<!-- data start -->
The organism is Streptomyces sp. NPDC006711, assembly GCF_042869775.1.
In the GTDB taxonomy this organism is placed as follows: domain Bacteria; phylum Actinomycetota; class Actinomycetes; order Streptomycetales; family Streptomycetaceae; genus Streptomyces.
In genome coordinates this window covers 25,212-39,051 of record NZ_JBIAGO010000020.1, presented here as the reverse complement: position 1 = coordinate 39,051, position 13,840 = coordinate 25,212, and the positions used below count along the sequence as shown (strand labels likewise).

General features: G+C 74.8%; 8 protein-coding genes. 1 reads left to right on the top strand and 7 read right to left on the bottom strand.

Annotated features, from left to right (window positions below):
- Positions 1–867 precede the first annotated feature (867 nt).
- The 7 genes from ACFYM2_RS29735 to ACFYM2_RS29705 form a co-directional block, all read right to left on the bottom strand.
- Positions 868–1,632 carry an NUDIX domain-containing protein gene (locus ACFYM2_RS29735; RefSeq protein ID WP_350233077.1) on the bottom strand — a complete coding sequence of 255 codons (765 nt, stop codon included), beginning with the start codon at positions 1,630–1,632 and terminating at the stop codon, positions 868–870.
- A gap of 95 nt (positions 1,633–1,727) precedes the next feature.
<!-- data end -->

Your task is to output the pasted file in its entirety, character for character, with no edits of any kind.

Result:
The organism is Streptomyces sp. NPDC006711, assembly GCF_042869775.1.
In the GTDB taxonomy this organism is placed as follows: domain Bacteria; phylum Actinomycetota; class Actinomycetes; order Streptomycetales; family Streptomycetaceae; genus Streptomyces.
In genome coordinates this window covers 25,212-39,051 of record NZ_JBIAGO010000020.1, presented here as the reverse complement: position 1 = coordinate 39,051, position 13,840 = coordinate 25,212, and the positions used below count along the sequence as shown (strand labels likewise).

General features: G+C 74.8%; 8 protein-coding genes. 1 reads left to right on the top strand and 7 read right to left on the bottom strand.

Annotated features, from left to right (window positions below):
- Positions 1–867 precede the first annotated feature (867 nt).
- The 7 genes from ACFYM2_RS29735 to ACFYM2_RS29705 form a co-directional block, all read right to left on the bottom strand.
- Positions 868–1,632 carry an NUDIX domain-containing protein gene (locus ACFYM2_RS29735; RefSeq protein ID WP_350233077.1) on the bottom strand — a complete coding sequence of 255 codons (765 nt, stop codon included), beginning with the start codon at positions 1,630–1,632 and terminating at the stop codon, positions 868–870.
- A gap of 95 nt (positions 1,633–1,727) precedes the next feature.